Maori are the native people of New Zealand. Our land is dramatic and diverse, with beautiful mountains, large forests and wide rivers that meander through fertile country to the sea. Our stories tell of the creation of this land, from the lava flow emerging out of the ocean to the birth of the mountains, rivers, trees and creatures. Our name for New Zealand is Aotearoa.

Maori oral history says we have been on the land from the beginning of time, but colonial history says we immigrated between 5oo and 1ooo years ago. Although there have been several waves of migration to our shores, colonial history often ignores the oral history that predates canoe migrations or describes our original ancestors as a different people.

Some of the first known peoples of Aotearoa were Kahui Maunga, Kahui Ao, Kahui Rere, Kahui Tu, Taitawaro, Ruaramore, Pananehu, Moriori,'W'aitaha, Kati Mamoe and Maru lwi tribes whose genealogies were linked to the mountains, rivers and land formations. They married into the successive migrations of Pacific people who arrived in canoes over a period of several hundred years. The first people of Aotearoa were known by the original names that described their uniquely different histories, but today their descendants are collectively known as "Maori."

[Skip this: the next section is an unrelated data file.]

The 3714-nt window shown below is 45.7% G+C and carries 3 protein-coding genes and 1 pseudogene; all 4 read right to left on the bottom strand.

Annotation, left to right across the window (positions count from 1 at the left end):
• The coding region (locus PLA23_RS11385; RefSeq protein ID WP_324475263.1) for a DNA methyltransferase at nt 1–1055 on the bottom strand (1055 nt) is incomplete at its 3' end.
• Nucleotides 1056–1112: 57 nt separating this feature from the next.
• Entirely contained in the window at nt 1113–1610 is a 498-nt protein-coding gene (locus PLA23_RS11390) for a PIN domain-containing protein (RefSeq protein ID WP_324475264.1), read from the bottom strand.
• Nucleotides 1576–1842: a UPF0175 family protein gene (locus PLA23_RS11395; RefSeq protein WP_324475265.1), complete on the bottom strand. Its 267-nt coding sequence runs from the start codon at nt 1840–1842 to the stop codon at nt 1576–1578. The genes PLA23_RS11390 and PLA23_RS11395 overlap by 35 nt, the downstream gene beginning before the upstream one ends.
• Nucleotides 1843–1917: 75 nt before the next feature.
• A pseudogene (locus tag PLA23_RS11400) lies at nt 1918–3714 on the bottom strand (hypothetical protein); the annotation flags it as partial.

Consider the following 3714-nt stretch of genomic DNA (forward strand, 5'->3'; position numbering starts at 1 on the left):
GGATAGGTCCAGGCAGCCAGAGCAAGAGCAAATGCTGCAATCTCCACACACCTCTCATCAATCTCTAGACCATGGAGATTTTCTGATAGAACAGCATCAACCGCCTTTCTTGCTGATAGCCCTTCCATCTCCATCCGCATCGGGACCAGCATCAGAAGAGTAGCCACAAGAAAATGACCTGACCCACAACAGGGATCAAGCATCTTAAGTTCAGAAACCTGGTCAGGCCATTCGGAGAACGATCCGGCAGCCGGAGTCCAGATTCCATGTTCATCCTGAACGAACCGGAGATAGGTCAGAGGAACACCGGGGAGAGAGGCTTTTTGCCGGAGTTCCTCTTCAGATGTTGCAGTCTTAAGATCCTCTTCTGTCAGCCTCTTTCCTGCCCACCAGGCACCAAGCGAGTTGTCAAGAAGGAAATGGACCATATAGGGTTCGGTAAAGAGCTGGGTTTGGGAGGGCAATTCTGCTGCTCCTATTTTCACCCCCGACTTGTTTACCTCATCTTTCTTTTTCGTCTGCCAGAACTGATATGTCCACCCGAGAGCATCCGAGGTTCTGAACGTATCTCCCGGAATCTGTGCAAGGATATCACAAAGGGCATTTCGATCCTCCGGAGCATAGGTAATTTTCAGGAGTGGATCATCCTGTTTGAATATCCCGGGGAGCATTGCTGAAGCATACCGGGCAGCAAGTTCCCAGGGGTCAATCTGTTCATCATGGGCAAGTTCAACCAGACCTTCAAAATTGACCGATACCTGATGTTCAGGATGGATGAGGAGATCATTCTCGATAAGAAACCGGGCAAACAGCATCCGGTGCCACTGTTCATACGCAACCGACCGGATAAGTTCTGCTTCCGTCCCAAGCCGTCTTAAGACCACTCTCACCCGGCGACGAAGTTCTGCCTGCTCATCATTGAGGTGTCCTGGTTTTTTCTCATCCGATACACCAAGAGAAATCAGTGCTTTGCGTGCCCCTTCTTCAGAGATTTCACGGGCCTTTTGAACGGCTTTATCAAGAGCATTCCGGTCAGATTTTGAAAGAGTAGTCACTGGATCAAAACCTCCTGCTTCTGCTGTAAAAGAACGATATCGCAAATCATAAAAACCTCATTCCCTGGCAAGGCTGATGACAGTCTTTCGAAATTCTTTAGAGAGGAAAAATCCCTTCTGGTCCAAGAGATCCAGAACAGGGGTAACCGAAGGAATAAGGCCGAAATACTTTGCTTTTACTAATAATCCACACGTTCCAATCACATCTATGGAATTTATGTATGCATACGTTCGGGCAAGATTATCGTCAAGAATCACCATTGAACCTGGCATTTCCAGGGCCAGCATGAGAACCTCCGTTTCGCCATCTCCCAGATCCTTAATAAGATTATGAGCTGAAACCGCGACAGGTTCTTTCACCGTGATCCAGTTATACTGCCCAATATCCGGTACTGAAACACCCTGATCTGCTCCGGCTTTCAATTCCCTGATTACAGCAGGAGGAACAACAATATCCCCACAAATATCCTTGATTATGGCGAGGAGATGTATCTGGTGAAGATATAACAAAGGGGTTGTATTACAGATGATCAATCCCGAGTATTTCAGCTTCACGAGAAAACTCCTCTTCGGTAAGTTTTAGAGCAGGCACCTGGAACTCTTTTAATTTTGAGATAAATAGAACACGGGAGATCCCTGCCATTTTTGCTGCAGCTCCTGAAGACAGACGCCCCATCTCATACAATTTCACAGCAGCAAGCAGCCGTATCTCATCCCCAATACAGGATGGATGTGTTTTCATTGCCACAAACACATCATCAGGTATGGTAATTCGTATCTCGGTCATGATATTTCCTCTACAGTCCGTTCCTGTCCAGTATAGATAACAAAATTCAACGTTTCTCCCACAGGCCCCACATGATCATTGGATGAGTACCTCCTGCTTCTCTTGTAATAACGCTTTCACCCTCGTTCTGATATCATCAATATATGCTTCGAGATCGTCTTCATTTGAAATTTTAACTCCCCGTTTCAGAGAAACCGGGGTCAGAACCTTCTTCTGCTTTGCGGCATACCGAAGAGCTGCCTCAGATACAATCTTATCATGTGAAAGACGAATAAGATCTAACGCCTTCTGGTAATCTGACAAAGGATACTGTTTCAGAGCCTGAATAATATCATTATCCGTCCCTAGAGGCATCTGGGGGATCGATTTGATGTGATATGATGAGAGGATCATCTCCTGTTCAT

Our ancestors were sea voyagers who traveled across the oceans in double-hulled canoes. They navigated by the stars, the flight of migrating birds, seasonal winds, ocean currents and the flowing patterns of waves. They developed a deep knowledge of the sea that enabled them to travel safely from island to island and across vast stretches of water. Our history and our culture evolved from the experiences of their journey through life.

The Maori were fierce fighting warriors, and intertribal wars, which were often prompted by revenge for some misdeed, were vicious. The defeated enemy was often subjected to slavery and acts of cannibalism.